10 APRIL 1880, Page 5


THERE is little to be gained by speculating on the composition of a Cabinet before it is certain who the Premier will be ; but as the world is talking of nothing else, it may be well to point out one

or two circumstances very often overlooked. One is the need which a Constitutional Ministry will feel of abating the preposterous preponderance of power at present enjoyed by the Upper House. Under the Tory Ministry, all the real business of the State has been transacted there, and three Peers—Lord Beaconsfield, Lord Salisbury, and Lord Cairns— have formed the interior Cabinet, which virtually governed the Empire ; Sir Stafford Northcote, the Leader in the Commons, frequently not even knowing what was to be done. No Liberal Ministry, with a permanent majority against it in the Peers, can be worked in that way; and we trust, there- fore, to see the Foreign Office guided and defended, as in the time of Lord Palmerston, from the Lower House. Even if Mr. Gladstone is Premier, Lord Hartington should take the Foreign Office himself ; and should the Premiership fall to Lord Gran- ville, that change will be indispensable. The appointment of Lord Derby to the Foreign Office, which has been talked about, is nearly impossible, in face of the Liberal desire for a decided course of action ; and the Duke of Argyll, though admirably com- petent, is not certain to take office, and would not have the neces- sary power of personally convincing the majority, which will really govern, and of which one-fourth at least will be new men. Lord Hartington's firmness is undoubted, and he will be, from the circumstances of his position, persona grata to the great Courts. Besides, he must be Premier one day, if not now, and it is most expedient that a Premier should have personally acquainted himself with the men whose action, as is evident from the whole history of the six past years, will in future greatly influence English politics. Silence on foreign politics is desirable, when the Ministry governs by secret agreements ; but a popular foreign policy, a policy which will allow the nationalities to rise, can be explained and defended satisfactorily only in the Commons.

The next point is that the Premier, whoever he is, will have a most painful duty to perform. So entirely superior is the Liberal party to its opponents in political capacity and debating power, that the difficulty will be, not to form a Cabinet, but to pass over potential Cabinet Ministers in numbers sufficient to leave the Cabinet small enough to consult together, and so prevent the dangerous tendency to small interior Cabals. The Liberals could have a Cabinet of thirty- four, at least, and not a name would appear to the country out of place. Take this list, for example, if for nothing else, as a curiosity of politics :—


Argyll. Granville. ; Adam. Grant Duff.

Aberdare. Halifax. Bright. Harcourt.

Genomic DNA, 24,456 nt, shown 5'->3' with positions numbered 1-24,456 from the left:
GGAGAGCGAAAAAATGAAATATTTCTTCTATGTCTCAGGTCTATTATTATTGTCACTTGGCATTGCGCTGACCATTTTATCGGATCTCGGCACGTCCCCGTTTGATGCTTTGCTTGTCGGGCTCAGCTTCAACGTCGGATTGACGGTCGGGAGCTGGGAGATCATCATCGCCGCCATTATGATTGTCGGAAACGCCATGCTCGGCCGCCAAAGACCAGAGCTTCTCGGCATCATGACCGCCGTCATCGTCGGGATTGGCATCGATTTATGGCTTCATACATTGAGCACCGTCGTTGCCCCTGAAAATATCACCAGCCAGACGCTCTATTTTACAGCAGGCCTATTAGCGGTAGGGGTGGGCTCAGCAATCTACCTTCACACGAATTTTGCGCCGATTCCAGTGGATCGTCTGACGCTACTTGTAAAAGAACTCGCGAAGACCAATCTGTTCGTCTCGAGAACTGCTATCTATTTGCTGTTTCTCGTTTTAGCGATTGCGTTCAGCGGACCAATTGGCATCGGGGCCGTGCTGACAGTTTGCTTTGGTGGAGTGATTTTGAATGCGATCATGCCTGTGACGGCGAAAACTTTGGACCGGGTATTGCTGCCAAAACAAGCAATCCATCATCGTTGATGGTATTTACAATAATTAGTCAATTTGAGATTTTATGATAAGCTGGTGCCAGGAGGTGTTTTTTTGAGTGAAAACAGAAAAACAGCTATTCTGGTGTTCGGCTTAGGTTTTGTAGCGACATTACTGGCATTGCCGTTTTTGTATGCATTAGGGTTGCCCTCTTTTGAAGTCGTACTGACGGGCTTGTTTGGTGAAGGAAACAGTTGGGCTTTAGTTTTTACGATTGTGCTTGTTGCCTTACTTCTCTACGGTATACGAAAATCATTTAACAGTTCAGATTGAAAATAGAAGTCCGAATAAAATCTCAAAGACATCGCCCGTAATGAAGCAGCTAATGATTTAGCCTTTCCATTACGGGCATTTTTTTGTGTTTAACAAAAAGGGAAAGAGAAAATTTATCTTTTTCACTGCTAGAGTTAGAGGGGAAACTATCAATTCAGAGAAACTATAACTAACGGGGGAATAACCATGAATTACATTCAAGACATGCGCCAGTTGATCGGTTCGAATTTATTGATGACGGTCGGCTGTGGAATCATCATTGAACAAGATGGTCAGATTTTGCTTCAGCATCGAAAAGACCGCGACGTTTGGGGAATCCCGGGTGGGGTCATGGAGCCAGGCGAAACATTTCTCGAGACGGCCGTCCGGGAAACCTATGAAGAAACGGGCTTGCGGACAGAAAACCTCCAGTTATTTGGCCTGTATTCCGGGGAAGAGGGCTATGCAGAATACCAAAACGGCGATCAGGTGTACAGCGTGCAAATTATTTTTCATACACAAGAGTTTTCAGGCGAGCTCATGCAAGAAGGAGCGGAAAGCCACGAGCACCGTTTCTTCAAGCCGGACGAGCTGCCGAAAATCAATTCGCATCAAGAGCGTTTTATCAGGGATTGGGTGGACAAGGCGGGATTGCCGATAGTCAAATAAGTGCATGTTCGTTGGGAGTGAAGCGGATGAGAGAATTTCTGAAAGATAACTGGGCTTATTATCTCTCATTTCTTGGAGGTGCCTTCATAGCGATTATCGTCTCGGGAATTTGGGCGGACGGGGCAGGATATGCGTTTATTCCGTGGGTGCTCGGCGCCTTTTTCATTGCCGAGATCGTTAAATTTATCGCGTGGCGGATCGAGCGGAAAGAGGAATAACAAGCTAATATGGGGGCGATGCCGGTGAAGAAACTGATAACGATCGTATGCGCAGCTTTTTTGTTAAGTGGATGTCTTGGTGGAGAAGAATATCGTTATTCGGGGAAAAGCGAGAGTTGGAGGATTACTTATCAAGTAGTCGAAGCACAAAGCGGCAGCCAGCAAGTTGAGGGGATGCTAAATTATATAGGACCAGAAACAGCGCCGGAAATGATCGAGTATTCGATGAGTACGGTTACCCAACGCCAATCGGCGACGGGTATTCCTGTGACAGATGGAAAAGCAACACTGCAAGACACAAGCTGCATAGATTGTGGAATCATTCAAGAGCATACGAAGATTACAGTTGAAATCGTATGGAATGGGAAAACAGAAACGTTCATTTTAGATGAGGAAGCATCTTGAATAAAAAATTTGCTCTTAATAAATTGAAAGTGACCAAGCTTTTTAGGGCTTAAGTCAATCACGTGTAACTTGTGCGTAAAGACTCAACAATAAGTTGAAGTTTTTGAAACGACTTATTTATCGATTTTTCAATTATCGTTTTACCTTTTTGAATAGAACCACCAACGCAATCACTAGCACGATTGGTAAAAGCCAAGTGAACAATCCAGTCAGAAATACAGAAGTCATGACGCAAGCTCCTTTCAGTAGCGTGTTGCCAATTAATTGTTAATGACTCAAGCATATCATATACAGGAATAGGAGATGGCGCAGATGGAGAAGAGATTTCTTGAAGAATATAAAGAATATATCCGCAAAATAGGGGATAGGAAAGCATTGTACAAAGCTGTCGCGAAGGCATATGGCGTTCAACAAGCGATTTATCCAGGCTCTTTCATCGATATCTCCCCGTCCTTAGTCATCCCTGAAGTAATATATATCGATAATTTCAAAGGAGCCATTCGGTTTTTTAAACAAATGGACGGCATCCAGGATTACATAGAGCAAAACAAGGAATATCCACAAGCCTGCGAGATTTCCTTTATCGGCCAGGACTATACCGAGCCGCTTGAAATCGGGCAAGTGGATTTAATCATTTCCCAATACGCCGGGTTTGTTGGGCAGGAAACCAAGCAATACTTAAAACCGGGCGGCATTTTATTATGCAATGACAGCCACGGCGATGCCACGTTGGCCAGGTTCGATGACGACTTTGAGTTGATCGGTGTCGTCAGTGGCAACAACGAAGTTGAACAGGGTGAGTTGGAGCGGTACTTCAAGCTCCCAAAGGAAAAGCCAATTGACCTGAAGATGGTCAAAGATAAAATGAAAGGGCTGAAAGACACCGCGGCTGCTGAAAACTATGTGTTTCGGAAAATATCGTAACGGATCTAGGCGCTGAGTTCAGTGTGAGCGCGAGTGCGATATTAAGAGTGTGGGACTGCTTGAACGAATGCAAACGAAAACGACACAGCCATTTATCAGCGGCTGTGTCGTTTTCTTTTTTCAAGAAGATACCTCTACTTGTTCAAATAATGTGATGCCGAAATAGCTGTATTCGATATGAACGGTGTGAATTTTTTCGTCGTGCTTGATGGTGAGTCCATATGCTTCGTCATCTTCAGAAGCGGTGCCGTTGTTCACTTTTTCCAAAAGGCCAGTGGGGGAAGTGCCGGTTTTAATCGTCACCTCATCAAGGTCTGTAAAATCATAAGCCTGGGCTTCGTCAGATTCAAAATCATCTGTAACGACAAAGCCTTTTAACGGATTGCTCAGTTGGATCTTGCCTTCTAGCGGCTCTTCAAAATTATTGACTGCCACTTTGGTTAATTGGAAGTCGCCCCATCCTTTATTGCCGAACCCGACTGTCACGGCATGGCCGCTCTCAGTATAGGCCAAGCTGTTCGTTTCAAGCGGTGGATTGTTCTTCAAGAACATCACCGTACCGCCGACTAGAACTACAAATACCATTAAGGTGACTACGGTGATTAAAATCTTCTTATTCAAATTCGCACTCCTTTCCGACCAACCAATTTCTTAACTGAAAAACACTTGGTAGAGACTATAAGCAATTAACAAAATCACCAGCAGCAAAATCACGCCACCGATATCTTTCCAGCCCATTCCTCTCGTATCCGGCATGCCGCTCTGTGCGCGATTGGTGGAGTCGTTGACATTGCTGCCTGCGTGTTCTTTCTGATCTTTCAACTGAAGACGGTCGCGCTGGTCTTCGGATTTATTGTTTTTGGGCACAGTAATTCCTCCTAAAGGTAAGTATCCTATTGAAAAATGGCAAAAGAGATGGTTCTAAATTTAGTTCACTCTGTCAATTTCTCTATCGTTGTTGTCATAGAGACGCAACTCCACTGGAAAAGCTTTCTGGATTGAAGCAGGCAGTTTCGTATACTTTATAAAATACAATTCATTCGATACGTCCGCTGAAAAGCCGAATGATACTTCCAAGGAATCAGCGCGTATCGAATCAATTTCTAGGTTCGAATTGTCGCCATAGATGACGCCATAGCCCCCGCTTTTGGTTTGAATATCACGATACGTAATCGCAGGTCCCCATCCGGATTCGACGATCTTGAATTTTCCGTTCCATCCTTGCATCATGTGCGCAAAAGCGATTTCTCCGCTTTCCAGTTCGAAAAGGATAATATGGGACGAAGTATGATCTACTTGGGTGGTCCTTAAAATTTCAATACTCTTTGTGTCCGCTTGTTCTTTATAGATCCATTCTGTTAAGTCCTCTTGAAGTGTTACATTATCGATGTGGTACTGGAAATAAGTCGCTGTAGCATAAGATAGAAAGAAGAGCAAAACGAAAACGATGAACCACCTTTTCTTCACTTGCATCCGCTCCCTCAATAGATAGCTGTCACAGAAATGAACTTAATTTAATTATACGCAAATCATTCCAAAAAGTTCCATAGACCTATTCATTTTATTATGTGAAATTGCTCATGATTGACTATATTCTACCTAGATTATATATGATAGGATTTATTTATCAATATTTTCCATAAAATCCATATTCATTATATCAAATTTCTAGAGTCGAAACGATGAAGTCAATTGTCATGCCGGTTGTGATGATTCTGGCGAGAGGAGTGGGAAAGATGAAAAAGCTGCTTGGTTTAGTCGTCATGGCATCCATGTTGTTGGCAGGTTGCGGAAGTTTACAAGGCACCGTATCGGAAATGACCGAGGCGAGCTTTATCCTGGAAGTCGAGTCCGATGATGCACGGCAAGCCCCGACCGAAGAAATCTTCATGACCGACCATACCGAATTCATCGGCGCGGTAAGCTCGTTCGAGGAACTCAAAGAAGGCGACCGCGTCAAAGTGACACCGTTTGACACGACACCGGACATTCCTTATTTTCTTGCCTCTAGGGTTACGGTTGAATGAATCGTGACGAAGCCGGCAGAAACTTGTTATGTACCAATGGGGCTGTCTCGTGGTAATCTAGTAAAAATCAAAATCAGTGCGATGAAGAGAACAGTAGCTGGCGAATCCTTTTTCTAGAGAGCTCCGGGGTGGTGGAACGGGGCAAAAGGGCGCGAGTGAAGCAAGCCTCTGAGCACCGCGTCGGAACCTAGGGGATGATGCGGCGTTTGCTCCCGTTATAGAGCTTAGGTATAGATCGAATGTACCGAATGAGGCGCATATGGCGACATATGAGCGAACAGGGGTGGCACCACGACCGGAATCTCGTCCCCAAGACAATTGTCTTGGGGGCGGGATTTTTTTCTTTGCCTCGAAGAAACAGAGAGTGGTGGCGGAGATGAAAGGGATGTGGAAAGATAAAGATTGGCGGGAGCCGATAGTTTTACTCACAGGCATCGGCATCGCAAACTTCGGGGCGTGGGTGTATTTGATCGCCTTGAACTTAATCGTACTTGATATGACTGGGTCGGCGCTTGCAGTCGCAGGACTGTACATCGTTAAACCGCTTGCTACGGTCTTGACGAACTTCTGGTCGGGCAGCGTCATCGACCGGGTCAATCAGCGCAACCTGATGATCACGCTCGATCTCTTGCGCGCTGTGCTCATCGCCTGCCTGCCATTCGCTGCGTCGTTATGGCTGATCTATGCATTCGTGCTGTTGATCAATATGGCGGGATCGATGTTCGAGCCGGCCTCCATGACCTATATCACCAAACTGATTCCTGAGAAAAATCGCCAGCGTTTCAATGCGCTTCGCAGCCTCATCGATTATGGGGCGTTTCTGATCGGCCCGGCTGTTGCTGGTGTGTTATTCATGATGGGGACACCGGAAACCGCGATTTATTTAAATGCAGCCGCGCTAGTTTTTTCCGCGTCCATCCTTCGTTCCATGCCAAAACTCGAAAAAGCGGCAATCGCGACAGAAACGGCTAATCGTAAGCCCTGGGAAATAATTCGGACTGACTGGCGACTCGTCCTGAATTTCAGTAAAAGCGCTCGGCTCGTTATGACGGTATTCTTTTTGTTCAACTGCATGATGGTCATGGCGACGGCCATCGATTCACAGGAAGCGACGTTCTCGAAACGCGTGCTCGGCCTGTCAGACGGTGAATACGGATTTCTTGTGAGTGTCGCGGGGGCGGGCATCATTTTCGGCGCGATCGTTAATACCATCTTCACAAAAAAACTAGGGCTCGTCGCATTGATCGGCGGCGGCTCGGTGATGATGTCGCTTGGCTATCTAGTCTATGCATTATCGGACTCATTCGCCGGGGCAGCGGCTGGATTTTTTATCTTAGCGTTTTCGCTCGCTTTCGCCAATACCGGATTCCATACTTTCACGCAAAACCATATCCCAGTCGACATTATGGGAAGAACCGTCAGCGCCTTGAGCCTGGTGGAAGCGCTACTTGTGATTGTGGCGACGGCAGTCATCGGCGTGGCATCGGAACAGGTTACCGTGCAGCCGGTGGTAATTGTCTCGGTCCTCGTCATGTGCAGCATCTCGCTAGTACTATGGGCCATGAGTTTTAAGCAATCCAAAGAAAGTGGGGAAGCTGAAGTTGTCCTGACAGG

Card well. Lansdowne. Chamberlain. Hartington.

Coleridge. O'Hagan. I Childers. Lowe.

Carlingford. Ripon. I Dilke. Mundella. Carnarvon. Selborne. i; Fawcett. Shaw-Lefevre. Derby. Spencer. Forster. Stansfeld. Dofferin. Wolverton. Gladstone. Whitbread.

Emly. I Goschen. Not half these men can be admitted, whatever their services or their position, and were it not that several of them will be able to plead age, infirmity, and other causes, as reasons for disembarrassing the Premier, his task would become nearly impossible. It is not probable, however, that Lord Halifax, who in a few months will be eighty, will again seek office, when be can give almost the full benefit of his matchless knowledge of political tradition and of the general temper of the English people from the outside. Lord Cardwell is known to be out of health, and of course Lords Selborne and Coleridge cannot both be chosen for the Lord Chancellorship. Mr. Goschen has, in obedience to his convictions, placed himself outside a Cabinet which must look on a Reform Rill as a peremptory duty, and he ought, if the interests of the Empire always prevailed, to go to India as Viceroy. He alone can put finance straight there, and take a strong grip of the very miscellaneous group now guiding Indian affairs. With Mr. Goschen as Viceroy, with a peerage of course, and either Lord Northbrook or Mr. Forster in the India Office. the great dependency would be in strong hands, and the Afghan muddle very speedily reduced to order. It is very doubtful if Lord Derby, great as his service has been, or Lord Carnarvon, clear as his contempt has been for Lord Beaconsfield's policy, will not prefer to wait the reconstruc- tion nearly inevitable two years hence, to passing at once from one Cabinet to another. Either Lord Dufferin should go to Ireland, which, if his Canadian record may be trusted, would be a reconciling measure of the highest moment ; or Lord Rosebery might there make a Court, often gloomy, brilliant and attractive. Even when, however, the list is thus reduced, the numbers are far too great, and the Premier will be compelled in drawing his lists to think only of the public service, and to let personal feelings, and even personal claims, go mercilessly to the wall. By an exceedingly rare stroke of fortune, one, indeed, almost without a precedent, there is not a man in the list of probable Commoners whose seat would be endangered by his appointment to office, though by compensating ill-luck, there are only two who occupy county seats. The Premier has, therefore, no petty detail to consider, and besides personal qualities, has only to think of the claims of great parties to a certain measure of representation.